- DESTINATION: Scotland, United Kingdom
- DURATION: 17-18 days
- TYPE: holiday, leisure, road trip
- MODE OF TRANSPORTATION: rental car
- NAVIGATION: Maps.me
- TIME OF YEAR: May – September
Ahh, Scotland. Land of the Brave; home to stunning landscapes, rich history, and of course bagpipes. There’s no better way to explore Scotland and all it’s wonder than by renting a car and motoring around the vast, unique landscapes, viewing castles, lochs, and natural wonders. For this itinerary, your trip starts in Edinburgh where you’ll rent a car and proceed to work your way around the country counter-clockwise, taking in some of Scotlands most famous sites and destinations. Pack your bags and get ready for a wee adventure!
DAY 1: Edinburgh (Pronounced Ed-in-burr-oh)
Where to stay: Centrally located Airbnb
The capital of Scotland, and second largest city in terms of population. Whether your hobbies include sightseeing, hiking, dining, or even craft making, Edinburgh has something for every traveler. After your travels your first day may be cut short so take this night as a leisurely evening and take a stroll up to the top of the historic Calton Hill. At the top of Calton Hill there is a fabulous restaurant called The Lookout by Gardener’s Cottage. The menu features local, seasonal fares that are sure to excite your palate. Sit and dine while taking in views of the city lights and Edinburgh castle. After dinner, stroll back down the opposite side of Calton Hill and meander your way through the city, back towards the Airbnb, stopping in at various pubs to grab a delicious pint.
DAY 2: Edinburgh
Wake up bright and early to begin exploring the city, and throw on some comfortable shoes because you’re going to be doing a fair bit of walking. For breakfast take a stroll to the Co-Op just down the street from your airbnb and pick up a few grab-and-go items that you can eat while making your way over to The Royal Mile. Once on The Royal Mile head up the street (west) towards Edinburgh Castle for your first tour. Stop in at Mary King’s Close to schedule a tour for the next day as the reservations are limited. The castle will take you anywhere from 3.5-4.5 hours to tour as it’s large and offers numerous exhibits. After viewing the castle, make your way back down towards the royal mile. There area always street performers of magicians, bagpipe players, and artists doing their thing so go slow and enjoy the fun! Stop in for a wee bite of lunch and a pint at any of the pubs and restaurants along the mile. Once you’ve refueled yourself, continue east on The Royal Mile towards The Palace of Holyroodhouse. The castle is still used today as the primary Edinburgh residence of Her Majesty The Queen, but if no one is currently home, the palace is open for visitors. Tour the castle and take a stroll through the stunning grounds and park and don’t miss the ruins of the Abbey that once stood on the grounds. By the time you’re wrapping up this tour, it’ll be nearing dinner time. Head back towards the Airbnb and stop in at The Black Fox for a fresh take on traditional Scottish delights. Definitely try the haggis balls as they’re a great, mild introduction to the unique food.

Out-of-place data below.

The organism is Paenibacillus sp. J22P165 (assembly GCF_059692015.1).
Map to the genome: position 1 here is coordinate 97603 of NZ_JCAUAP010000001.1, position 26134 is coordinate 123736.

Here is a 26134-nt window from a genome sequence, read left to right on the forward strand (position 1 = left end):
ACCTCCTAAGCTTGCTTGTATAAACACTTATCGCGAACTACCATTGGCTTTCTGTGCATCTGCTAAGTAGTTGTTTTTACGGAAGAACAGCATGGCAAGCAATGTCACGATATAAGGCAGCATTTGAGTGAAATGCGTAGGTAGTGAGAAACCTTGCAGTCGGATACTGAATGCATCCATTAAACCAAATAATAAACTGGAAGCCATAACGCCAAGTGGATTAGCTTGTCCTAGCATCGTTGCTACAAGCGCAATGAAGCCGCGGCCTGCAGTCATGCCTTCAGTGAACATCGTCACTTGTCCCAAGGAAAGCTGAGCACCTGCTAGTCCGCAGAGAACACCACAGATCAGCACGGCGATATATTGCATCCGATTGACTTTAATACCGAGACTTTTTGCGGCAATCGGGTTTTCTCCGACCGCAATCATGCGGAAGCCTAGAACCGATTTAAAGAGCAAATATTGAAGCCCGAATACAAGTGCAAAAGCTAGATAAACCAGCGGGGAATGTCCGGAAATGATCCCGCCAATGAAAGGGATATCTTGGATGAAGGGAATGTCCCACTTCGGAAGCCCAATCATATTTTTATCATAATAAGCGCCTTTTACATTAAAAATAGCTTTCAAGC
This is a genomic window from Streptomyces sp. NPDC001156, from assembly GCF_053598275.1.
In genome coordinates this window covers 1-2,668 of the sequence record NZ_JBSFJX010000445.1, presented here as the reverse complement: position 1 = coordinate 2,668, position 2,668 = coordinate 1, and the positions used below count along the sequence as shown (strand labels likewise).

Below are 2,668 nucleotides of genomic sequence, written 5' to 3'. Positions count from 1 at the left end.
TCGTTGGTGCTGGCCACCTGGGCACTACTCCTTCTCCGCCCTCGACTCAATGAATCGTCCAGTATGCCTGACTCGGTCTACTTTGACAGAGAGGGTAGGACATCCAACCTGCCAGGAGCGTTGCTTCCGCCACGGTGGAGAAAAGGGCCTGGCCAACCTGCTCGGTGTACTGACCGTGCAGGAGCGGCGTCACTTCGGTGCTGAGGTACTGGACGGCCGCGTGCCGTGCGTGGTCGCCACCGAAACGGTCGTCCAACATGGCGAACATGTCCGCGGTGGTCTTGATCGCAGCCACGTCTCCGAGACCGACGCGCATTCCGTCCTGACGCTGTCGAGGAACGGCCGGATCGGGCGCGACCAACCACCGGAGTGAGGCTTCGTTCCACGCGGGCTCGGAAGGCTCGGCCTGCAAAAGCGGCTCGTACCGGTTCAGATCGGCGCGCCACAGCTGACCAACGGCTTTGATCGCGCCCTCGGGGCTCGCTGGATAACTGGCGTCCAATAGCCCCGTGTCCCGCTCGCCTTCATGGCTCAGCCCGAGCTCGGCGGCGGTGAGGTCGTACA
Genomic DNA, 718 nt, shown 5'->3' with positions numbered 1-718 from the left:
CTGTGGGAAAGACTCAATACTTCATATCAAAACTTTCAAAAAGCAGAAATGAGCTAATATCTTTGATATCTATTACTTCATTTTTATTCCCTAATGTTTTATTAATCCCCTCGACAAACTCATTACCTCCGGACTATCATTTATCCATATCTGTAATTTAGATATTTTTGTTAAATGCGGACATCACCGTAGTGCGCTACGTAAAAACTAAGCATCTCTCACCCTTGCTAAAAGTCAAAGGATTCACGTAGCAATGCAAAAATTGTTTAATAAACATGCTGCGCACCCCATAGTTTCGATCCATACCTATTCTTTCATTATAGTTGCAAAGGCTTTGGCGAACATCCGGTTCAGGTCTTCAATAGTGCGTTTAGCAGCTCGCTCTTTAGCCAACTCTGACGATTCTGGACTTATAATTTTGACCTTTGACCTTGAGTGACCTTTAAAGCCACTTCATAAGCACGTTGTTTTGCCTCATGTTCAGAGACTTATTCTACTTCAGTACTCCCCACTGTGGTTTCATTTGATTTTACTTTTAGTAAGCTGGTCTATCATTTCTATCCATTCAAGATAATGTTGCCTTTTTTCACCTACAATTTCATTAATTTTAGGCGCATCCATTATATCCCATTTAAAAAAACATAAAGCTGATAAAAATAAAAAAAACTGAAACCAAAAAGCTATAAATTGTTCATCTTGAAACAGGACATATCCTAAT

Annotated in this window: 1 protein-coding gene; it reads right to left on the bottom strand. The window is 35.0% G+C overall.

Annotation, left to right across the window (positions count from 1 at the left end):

DAY 3: Edinburgh
Find a cozy cafe for a bite of breakfast and make your way back to Dean Village, one of the oldest surviving neighborhoods in Edinburgh. Take your time strolling through the small area, taking in the views. From there, head back towards The Royal Mile for your tour of Mary King’s Close. The tour will take you into Edinburgh’s underground and back in time over 400 years to what life was like for the residents of the close (scottish for alley). You’ll even get to take a peek inside a 17th century townhome that’s miraculously survived the test of time. It’s dark, damp, and somewhat creepy so be prepared for that prior to your visit. The tour will take about 2 hours. After your tour head back towards Holyrood Park, stopping to check out Mary Queen of Scots bath house before beginning your hike up to the top of Arthur’s Seat. Along your hike there are remains of forts and look outs, local wildlife including ground nesting birds (stay on the paths!), and an array of flora to snap some photos of. The hike can be a bit difficult if you’re not in the best shape as it’s rather steep but take your time and make it to the top. Once at the top, you’ll be able to take in 360* views of Edinburgh and the surrounding area. It’s a truly stunning view and shouldn’t be missed. It makes for incredible photos of the city. By this time it should be early evening, grab yourself some dinner at any of the local restaurants and make your way back to the Airbnb for some rest.
DAY 4: St. Andrews
This will mostly be a day of travel with a few stops along the way. In the morning you’ll pack up, say goodbye to your charming Edinburgh Airbnb, and head back towards the airport to grab yourself a rental car. Once you have your rental car, you’re going to head towards St. Andrews, the birthplace of Golf. Once in town grab yourself some lunch at one of the restaurants along A918. After lunch, head towards St. Andrew’s Cathedral. The stunning ruins are the remains of one of Scotland’s largest churches and some of the graves date back centuries! From there you can take a quick stroll through the remains of The Church of St. Mary on the Rocks and down to the pier for some beautiful views on the coastline. Once you’ve toured those, head back up The Pends and over to St. Andrews Castle for another quick tour. The castles that are in ruins allow for free exploration without a guide which makes for a very fun experience. Do not miss the siege tunnel (countermine) that runs underneath the castle. It’s very damp, and a bit claustrophobic so be warned. After exploring you’ll hop back in the car and make your way towards the city of Aberdeen where you’ll check into your next Airbnb.